§4. To Sophronius, Prefect of Constantinople.
(Sophronius, a native of the Cappadocian Cæsarea, was an early friend and fellow-student of Gregory and Basil. He entered the Civil Service, and soon rose to high office. In a.d. 365 he was appointed Prefect of Constantinople, as a reward for timely intimation which he gave to the Emperor Valens of the usurpation attempted by Procopius. He is chiefly known to us by the letters of Gregory and Basil, invoking his good offices for various persons. Ep. 21 was written in a.d. 369 to commend to him Nicobulus, Gregorys nephew by marriage, the husband of Alypiana, daughter of his sister Gorgonia. This Nicobulus was a man of great wealth and ability, but much disinclined for public life. Gregory constantly writes to one and another high official to get him excused from appointments which had been thrust upon him.)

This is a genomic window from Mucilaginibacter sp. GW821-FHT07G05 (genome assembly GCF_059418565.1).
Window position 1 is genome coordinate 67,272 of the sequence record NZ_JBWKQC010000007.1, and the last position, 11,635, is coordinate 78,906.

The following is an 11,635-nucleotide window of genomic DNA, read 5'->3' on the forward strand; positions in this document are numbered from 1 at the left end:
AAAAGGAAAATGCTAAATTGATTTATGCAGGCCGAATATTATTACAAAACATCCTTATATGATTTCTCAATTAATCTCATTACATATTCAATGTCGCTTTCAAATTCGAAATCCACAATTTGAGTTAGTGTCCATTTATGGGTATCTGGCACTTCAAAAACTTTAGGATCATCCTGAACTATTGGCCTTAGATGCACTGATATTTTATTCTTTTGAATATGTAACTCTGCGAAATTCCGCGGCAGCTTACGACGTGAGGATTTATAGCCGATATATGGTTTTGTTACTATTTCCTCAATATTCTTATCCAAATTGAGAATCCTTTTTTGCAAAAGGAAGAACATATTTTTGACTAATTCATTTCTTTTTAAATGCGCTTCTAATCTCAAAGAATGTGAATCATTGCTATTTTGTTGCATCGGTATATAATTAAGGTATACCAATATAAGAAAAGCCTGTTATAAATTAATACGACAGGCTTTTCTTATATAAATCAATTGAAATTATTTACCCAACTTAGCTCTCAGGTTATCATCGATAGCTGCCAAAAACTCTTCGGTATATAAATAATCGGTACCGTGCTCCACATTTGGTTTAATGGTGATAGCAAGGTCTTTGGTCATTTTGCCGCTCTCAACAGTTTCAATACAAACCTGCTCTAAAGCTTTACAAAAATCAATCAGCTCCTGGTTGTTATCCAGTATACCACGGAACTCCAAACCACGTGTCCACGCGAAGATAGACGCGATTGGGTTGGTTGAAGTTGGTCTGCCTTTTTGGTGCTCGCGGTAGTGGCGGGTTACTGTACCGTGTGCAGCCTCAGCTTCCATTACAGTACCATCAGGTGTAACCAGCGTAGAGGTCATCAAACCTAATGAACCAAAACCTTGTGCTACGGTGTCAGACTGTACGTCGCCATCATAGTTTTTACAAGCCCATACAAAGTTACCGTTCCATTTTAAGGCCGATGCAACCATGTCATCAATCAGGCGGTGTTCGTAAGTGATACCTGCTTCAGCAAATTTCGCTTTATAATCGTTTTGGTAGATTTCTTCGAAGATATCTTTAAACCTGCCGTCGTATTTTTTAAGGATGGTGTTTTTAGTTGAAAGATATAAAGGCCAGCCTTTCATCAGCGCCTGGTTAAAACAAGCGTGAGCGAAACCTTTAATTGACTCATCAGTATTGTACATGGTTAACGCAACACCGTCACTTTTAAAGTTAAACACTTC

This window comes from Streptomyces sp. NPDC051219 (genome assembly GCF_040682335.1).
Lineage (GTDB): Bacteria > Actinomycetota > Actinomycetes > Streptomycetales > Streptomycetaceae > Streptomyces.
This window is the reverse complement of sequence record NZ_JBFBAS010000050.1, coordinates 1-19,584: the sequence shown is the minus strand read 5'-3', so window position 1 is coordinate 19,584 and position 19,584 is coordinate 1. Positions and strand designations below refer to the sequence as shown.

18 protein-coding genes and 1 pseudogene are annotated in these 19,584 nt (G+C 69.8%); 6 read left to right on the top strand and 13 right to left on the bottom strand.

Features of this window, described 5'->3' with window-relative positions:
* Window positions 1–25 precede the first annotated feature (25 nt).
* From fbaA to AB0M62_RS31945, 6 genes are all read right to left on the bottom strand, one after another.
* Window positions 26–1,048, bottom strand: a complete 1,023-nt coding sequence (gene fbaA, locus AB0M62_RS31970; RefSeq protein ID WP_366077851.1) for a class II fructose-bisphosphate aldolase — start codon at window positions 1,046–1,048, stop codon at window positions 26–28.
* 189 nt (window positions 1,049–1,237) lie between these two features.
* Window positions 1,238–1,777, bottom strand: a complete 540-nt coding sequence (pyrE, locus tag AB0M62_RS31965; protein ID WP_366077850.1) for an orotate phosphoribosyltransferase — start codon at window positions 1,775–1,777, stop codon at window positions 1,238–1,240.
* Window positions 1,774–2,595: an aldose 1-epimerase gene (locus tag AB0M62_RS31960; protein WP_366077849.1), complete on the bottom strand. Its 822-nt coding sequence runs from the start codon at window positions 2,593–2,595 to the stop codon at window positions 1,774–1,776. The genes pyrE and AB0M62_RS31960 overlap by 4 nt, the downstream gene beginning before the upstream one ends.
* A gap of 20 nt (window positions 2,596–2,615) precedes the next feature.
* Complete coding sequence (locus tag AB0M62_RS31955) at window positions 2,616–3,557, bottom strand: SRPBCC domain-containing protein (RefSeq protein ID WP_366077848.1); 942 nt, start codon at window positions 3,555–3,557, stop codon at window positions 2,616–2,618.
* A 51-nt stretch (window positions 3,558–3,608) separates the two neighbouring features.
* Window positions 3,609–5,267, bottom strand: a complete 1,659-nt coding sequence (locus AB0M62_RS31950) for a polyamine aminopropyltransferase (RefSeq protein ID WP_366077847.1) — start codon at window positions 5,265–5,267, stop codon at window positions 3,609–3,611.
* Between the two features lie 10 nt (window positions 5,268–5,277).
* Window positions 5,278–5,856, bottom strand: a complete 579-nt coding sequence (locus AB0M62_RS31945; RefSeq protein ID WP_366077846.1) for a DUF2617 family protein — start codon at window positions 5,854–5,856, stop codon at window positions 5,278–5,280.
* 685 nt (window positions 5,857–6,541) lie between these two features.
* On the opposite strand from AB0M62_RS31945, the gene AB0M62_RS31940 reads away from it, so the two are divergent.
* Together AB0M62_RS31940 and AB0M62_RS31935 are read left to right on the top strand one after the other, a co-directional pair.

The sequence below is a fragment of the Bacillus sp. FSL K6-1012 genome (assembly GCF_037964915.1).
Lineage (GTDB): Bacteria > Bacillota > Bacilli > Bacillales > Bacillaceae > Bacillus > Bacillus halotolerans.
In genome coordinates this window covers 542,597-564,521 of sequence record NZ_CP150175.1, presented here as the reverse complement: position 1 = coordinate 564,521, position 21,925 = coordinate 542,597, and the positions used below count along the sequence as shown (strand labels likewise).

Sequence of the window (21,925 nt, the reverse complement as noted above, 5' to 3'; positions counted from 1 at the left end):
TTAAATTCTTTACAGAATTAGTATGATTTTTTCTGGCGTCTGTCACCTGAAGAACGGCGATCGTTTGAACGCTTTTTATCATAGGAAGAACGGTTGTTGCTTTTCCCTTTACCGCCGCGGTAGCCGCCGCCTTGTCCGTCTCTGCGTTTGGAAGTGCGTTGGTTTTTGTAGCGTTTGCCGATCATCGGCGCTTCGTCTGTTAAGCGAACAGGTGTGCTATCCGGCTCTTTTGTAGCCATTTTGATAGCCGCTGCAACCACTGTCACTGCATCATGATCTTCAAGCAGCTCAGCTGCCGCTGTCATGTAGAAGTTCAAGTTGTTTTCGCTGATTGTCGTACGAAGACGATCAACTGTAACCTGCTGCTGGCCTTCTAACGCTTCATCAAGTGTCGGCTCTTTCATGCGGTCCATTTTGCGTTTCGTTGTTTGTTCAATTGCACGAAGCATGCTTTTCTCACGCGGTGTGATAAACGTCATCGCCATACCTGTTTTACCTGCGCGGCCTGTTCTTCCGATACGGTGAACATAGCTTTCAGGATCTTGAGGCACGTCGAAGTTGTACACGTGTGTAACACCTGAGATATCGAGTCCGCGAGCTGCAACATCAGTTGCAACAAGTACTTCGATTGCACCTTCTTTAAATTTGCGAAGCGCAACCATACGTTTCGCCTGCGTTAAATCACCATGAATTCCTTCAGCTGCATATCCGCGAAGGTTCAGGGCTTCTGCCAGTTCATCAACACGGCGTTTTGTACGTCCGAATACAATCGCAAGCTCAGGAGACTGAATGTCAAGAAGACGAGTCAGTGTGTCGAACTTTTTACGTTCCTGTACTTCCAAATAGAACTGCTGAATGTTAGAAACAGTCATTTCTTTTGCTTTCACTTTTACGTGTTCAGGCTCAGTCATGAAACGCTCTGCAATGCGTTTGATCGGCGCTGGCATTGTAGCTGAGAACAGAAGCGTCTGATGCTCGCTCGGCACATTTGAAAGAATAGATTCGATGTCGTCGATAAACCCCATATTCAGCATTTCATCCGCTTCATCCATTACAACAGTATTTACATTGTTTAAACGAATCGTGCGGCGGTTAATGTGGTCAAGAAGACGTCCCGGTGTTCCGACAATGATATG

Gold is changed and transformed into various forms at various times, being fashioned into many ornaments, and used by art for many purposes; yet it remains what it is—gold; and it is not the substance but the form which admits of change. So also, believing that your kindness will remain unchanged for your friends, although you are ever climbing higher, I have ventured to send you this request, because I do not more reverence your high rank than I trust your kind disposition. I entreat you to be favourable to my most respectable son Nicobulus, who is in all respects allied with me, both by kindred and by intimacy, and, which is more important, by disposition. In what matters, and to what extent? In whatever he may ask your aid, and as far as may seem to you to befit your Magnanimity. I on my part will repay you the best I have. I have the power of speech, and of proclaiming your goodness, if not nearly according to its worth, at any rate to the best of my ability.